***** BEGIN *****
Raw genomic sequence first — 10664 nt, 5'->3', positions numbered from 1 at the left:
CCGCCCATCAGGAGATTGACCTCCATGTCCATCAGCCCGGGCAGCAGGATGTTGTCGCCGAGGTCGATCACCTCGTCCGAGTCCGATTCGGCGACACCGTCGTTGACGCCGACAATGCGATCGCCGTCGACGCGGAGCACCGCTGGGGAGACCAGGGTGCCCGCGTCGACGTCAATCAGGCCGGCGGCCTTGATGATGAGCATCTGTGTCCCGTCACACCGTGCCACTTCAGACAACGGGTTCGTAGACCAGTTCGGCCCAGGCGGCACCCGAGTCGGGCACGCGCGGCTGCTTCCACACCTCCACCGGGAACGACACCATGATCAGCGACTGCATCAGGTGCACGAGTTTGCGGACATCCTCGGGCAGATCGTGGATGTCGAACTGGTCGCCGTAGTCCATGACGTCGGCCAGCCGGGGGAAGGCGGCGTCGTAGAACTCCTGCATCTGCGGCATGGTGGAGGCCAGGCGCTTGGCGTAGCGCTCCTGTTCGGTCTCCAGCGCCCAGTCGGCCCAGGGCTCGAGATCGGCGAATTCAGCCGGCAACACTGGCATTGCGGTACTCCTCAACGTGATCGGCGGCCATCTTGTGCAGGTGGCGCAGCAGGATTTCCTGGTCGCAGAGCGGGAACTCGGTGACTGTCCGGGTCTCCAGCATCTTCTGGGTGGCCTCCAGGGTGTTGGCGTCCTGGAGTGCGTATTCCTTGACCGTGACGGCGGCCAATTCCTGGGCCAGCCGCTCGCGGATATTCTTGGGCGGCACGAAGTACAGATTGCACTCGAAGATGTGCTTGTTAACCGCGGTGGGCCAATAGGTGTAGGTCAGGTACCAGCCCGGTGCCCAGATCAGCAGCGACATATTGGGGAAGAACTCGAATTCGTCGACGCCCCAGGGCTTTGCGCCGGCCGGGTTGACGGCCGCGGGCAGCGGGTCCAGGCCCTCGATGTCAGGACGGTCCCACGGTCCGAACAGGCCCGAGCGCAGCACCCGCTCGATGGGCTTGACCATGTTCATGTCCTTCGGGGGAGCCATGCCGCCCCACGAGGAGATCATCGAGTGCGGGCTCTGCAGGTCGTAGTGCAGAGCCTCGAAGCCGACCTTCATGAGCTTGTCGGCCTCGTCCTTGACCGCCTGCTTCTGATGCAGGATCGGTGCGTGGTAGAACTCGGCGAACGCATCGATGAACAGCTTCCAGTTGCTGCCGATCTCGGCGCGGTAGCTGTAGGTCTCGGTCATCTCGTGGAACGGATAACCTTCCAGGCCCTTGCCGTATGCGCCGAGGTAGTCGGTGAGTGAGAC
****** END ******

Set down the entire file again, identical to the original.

Raw genomic sequence first — 10664 nt, 5'->3', positions numbered from 1 at the left:
CCGCCCATCAGGAGATTGACCTCCATGTCCATCAGCCCGGGCAGCAGGATGTTGTCGCCGAGGTCGATCACCTCGTCCGAGTCCGATTCGGCGACACCGTCGTTGACGCCGACAATGCGATCGCCGTCGACGCGGAGCACCGCTGGGGAGACCAGGGTGCCCGCGTCGACGTCAATCAGGCCGGCGGCCTTGATGATGAGCATCTGTGTCCCGTCACACCGTGCCACTTCAGACAACGGGTTCGTAGACCAGTTCGGCCCAGGCGGCACCCGAGTCGGGCACGCGCGGCTGCTTCCACACCTCCACCGGGAACGACACCATGATCAGCGACTGCATCAGGTGCACGAGTTTGCGGACATCCTCGGGCAGATCGTGGATGTCGAACTGGTCGCCGTAGTCCATGACGTCGGCCAGCCGGGGGAAGGCGGCGTCGTAGAACTCCTGCATCTGCGGCATGGTGGAGGCCAGGCGCTTGGCGTAGCGCTCCTGTTCGGTCTCCAGCGCCCAGTCGGCCCAGGGCTCGAGATCGGCGAATTCAGCCGGCAACACTGGCATTGCGGTACTCCTCAACGTGATCGGCGGCCATCTTGTGCAGGTGGCGCAGCAGGATTTCCTGGTCGCAGAGCGGGAACTCGGTGACTGTCCGGGTCTCCAGCATCTTCTGGGTGGCCTCCAGGGTGTTGGCGTCCTGGAGTGCGTATTCCTTGACCGTGACGGCGGCCAATTCCTGGGCCAGCCGCTCGCGGATATTCTTGGGCGGCACGAAGTACAGATTGCACTCGAAGATGTGCTTGTTAACCGCGGTGGGCCAATAGGTGTAGGTCAGGTACCAGCCCGGTGCCCAGATCAGCAGCGACATATTGGGGAAGAACTCGAATTCGTCGACGCCCCAGGGCTTTGCGCCGGCCGGGTTGACGGCCGCGGGCAGCGGGTCCAGGCCCTCGATGTCAGGACGGTCCCACGGTCCGAACAGGCCCGAGCGCAGCACCCGCTCGATGGGCTTGACCATGTTCATGTCCTTCGGGGGAGCCATGCCGCCCCACGAGGAGATCATCGAGTGCGGGCTCTGCAGGTCGTAGTGCAGAGCCTCGAAGCCGACCTTCATGAGCTTGTCGGCCTCGTCCTTGACCGCCTGCTTCTGATGCAGGATCGGTGCGTGGTAGAACTCGGCGAACGCATCGATGAACAGCTTCCAGTTGCTGCCGATCTCGGCGCGGTAGCTGTAGGTCTCGGTCATCTCGTGGAACGGATAACCTTCCAGGCCCTTGCCGTATGCGCCGAGGTAGTCGGTGAGTGAGAC